Nobody wants to reschedule a meeting or event. It’s a huge headache for both sides of the meeting planner/venue equation. But cancellations and re-book-
ings have long been a reality most meeting plan-
ners face at various points in their careers.
In the current marketplace, there have never
been as many stumbling blocks just waiting to derail an event taking place in its host city. Of course
there is terrorism and there are other random acts
of violence that are all too common now. Health
scares have become routine. Controversial new local and state laws can also play a part in a group’s
decision to pull out of a contracted meeting.
Natural disasters — like the major hurricanes that
hit the U.S. mainland and Caribbean this year, or
massive wildfires like the recent ones in Northern
California — can also create the need to relocate.
For a variety of reasons, sometimes venues that
are supposed to be ready for an event, well, aren’t.
When any of these potential disruptors occur,
it’s natural to first think about approaching large
destinations that have high hotel-room inventories. But if you think it’s only the first-tier cities
that will have spare rooms late in the game, think
again. That’s when a planner needs to keep a cool
head and reach out to trusted contacts who’ve
solidified their mutual relationship over the years
with stellar results from meetings past. And often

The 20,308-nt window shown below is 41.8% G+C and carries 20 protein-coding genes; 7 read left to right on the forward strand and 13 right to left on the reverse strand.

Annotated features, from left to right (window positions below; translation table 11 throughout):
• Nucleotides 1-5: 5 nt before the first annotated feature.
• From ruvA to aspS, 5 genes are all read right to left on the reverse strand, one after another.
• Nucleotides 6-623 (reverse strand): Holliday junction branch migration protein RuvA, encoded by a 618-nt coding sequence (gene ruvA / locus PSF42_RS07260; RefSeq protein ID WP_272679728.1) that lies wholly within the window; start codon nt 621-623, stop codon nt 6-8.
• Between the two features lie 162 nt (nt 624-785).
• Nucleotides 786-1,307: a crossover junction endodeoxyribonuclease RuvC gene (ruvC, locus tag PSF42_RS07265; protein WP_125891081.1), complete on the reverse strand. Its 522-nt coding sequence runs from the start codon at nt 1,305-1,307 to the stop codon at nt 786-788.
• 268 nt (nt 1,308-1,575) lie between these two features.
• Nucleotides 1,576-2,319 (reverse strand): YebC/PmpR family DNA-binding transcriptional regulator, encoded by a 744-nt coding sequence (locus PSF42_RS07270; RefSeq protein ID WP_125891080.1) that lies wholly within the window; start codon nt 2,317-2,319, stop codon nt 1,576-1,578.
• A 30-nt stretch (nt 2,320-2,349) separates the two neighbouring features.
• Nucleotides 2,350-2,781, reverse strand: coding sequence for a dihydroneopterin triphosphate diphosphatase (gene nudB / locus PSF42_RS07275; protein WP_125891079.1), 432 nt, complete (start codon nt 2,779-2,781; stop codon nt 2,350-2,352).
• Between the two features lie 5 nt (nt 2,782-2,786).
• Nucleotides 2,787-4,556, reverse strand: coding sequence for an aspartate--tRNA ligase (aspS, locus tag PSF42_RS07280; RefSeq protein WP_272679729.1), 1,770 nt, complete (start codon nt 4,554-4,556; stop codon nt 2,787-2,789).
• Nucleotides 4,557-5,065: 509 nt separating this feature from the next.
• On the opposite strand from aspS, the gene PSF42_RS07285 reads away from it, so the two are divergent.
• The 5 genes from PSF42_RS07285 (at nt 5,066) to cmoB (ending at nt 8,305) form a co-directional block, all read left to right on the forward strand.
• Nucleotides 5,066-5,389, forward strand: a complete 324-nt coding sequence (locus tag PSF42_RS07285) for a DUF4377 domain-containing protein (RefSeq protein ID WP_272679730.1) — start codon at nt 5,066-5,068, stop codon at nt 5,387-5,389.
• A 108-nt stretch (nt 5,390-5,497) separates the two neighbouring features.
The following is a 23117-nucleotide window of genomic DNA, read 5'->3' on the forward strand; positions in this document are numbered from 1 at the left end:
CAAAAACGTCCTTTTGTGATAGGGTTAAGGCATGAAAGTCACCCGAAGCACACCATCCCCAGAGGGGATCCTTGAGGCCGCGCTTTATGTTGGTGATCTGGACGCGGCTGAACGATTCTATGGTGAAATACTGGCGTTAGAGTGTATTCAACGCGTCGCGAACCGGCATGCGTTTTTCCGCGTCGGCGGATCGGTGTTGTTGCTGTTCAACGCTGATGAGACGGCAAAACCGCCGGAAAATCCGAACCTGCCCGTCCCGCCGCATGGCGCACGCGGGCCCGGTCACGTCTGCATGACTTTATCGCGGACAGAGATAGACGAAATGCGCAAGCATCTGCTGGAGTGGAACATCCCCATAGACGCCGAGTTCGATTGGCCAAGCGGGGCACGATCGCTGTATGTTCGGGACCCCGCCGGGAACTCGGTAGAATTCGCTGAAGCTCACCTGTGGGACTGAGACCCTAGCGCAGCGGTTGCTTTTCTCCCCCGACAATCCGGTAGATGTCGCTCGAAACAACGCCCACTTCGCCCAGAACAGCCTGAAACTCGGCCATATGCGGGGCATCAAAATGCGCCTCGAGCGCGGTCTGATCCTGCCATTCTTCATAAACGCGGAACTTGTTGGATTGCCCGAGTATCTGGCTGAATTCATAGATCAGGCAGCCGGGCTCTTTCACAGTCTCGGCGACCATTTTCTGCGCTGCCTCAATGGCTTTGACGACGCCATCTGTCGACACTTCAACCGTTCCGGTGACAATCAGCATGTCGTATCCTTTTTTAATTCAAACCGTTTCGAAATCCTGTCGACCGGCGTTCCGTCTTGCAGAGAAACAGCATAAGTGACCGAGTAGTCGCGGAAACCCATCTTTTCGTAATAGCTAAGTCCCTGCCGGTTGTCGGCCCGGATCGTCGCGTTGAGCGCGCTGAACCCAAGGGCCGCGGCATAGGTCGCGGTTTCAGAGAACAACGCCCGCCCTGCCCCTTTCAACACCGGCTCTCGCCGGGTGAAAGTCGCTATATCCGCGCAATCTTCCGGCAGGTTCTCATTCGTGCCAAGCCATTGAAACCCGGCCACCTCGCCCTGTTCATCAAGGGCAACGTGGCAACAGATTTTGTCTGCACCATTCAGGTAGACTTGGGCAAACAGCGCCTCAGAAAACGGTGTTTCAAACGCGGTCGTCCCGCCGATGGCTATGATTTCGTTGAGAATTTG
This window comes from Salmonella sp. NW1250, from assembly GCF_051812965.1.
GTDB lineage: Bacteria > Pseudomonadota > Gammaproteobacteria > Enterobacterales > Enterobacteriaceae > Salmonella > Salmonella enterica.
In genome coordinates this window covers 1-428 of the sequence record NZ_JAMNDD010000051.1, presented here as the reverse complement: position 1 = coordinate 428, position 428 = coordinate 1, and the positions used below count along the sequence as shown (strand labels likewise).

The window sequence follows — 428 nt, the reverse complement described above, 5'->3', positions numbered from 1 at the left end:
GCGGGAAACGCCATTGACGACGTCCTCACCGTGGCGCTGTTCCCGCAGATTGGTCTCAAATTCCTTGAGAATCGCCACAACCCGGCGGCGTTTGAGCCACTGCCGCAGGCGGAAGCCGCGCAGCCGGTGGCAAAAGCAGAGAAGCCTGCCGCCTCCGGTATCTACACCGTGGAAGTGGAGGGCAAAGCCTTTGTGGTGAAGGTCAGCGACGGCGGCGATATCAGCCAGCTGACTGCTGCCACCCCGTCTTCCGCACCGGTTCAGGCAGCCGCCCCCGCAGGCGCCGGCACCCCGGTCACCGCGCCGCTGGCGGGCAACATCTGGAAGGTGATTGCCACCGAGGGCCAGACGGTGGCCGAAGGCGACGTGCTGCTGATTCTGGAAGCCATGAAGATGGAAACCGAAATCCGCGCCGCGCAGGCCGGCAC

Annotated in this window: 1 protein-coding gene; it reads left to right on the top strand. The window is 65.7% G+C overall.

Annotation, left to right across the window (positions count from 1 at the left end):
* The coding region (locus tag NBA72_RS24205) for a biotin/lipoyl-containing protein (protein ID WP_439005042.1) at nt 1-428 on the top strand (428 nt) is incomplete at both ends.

the solution can be found in smaller, mid-market
venues — even if the event is large.
Don Welsh, president and CEO of Destinations
International, describes the “community of support” that a CVB and its partners can provide
when the unexpected strikes. That is arguably
even more the case in midsized destinations.
“They know the availability of convention
centers, hotels, whether there is an event taking
place that could preclude a group from going, or
whether they have space for the event but maybe
not the hotel rooms,” says Welsh. “These destina-
tions have a marketing manager that is not only
charged with looking at their own destination, but
does analysis on their competitors.”
Indianapolis, for example, is best equipped
for meetings sized anywhere up to 25,000 — but
the city does annually host a pair of 50,000-plus
events: Gen Con (a gaming group) and FFA (for-
merly known as Future Farmers of America).
And when a huge group recently had to leave a
major U.S. city, they turned to Indy. “I think holding those big events looked good on our resume
and helped in the sales process of stepping in for a
tier-one city to handle this convention,” Visit Indy
Director of Sales Dustin Arnheim says.
In addition to that coup, here are more details
on other cases when non-supersized destinations
stepped up big time when the chips were down.
Hurricane Irma blew into Florida this past
September with wall-to-wall media coverage.
Thankfully, the damage wasn’t as bad as many
were predicting, but it did affect groups planning
to meet in October at the under-expansion Miami
Beach Convention Center.
Miami Beach’s $615 million renovation and
expansion will bump the total number of square
feet to 1. 4 million. The LEED-certified facility will
include 500,000 square feet of exhibit space, advanced technology, and versatile indoor/outdoor
public spaces. And even though work is ongoing,
and the expansion is due to be unveiled in 2018,
is an event
have space for
the event but
maybe not the
When a 40,000-person group had to leave a major U.S. city,
Indianapolis was able to accommodate it